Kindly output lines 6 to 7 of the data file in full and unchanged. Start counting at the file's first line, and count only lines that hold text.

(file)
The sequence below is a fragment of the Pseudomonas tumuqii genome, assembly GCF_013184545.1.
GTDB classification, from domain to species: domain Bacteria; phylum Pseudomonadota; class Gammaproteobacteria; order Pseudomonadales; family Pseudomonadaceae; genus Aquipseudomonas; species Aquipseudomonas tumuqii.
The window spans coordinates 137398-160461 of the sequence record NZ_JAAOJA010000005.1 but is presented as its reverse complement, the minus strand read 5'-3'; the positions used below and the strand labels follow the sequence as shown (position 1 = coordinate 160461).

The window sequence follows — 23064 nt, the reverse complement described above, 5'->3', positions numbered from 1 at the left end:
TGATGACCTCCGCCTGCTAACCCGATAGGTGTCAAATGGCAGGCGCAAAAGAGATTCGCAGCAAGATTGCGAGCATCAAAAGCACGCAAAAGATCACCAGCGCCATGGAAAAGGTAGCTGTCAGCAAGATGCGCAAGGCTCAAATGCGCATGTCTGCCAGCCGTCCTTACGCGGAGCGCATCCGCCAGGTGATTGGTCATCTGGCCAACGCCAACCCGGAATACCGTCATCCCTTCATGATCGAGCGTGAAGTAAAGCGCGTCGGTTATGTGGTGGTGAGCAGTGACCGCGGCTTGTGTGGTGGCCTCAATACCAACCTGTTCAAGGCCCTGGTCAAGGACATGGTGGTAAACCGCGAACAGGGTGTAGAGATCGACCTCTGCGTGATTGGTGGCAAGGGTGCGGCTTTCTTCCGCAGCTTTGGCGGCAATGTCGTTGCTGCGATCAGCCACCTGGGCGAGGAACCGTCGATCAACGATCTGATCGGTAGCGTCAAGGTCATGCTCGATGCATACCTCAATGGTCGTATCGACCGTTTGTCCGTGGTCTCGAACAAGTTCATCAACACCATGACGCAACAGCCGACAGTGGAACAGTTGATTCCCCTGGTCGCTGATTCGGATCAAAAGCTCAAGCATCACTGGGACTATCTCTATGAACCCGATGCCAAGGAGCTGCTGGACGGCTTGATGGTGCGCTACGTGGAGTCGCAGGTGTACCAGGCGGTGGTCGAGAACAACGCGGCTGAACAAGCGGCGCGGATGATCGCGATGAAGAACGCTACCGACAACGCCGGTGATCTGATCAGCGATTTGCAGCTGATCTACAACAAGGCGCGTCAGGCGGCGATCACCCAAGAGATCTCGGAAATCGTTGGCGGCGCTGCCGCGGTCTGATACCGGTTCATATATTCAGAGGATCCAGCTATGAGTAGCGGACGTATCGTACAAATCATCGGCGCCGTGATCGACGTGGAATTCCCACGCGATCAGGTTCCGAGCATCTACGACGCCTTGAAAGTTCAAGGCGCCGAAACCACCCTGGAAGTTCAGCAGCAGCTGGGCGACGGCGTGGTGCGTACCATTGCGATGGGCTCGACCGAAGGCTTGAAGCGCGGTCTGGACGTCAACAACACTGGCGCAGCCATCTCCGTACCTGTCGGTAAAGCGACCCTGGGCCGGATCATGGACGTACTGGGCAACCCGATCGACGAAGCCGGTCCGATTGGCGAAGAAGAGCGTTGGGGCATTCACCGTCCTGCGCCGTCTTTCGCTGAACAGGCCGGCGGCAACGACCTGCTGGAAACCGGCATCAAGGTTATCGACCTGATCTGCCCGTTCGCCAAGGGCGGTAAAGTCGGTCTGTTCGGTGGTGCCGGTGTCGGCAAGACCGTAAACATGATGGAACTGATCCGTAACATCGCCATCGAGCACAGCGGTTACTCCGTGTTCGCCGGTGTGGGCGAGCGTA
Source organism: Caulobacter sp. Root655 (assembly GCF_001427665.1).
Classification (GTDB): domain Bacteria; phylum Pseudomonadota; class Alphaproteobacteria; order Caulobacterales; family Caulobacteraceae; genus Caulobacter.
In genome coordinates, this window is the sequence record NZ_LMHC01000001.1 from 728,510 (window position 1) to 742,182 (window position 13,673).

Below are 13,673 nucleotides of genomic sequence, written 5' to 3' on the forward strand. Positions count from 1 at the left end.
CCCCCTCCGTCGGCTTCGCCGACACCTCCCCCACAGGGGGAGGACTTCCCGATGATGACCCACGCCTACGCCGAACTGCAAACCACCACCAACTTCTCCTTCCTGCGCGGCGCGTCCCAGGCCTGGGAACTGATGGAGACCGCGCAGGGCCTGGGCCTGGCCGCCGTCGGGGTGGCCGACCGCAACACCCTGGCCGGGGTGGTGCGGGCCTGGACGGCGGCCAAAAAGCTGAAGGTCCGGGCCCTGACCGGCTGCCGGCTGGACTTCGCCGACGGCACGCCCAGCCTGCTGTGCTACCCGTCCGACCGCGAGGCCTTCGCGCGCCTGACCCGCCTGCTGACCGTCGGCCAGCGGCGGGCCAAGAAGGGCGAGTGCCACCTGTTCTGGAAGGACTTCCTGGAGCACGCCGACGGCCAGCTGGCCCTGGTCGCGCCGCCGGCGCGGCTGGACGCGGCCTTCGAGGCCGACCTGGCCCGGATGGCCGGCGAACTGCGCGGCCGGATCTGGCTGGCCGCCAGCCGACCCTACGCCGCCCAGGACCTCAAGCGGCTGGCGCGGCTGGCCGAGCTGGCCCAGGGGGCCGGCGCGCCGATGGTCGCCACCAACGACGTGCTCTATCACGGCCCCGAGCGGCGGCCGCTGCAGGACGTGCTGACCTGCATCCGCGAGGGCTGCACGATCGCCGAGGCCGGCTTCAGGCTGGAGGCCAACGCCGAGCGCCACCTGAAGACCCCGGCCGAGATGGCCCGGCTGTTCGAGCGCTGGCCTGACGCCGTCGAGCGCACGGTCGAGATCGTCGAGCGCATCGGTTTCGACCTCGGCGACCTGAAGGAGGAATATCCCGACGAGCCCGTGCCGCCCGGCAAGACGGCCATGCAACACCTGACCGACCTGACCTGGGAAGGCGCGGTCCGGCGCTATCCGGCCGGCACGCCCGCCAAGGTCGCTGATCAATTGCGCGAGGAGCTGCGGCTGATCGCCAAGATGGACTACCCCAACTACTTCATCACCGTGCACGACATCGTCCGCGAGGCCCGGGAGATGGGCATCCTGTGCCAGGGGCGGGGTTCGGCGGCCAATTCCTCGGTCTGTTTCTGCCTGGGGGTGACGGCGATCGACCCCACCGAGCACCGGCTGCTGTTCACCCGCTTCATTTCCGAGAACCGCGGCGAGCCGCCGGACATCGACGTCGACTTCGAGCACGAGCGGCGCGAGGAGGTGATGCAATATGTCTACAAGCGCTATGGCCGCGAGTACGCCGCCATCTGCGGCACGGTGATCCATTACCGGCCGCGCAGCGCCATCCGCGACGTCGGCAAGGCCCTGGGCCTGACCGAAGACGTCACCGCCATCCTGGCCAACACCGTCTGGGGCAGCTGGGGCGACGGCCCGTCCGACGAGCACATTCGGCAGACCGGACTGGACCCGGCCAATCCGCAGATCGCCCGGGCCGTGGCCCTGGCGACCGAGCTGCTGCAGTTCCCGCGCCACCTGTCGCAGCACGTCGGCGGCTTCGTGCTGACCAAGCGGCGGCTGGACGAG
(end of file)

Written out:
Source organism: Caulobacter sp. Root655 (assembly GCF_001427665.1).
Classification (GTDB): domain Bacteria; phylum Pseudomonadota; class Alphaproteobacteria; order Caulobacterales; family Caulobacteraceae; genus Caulobacter.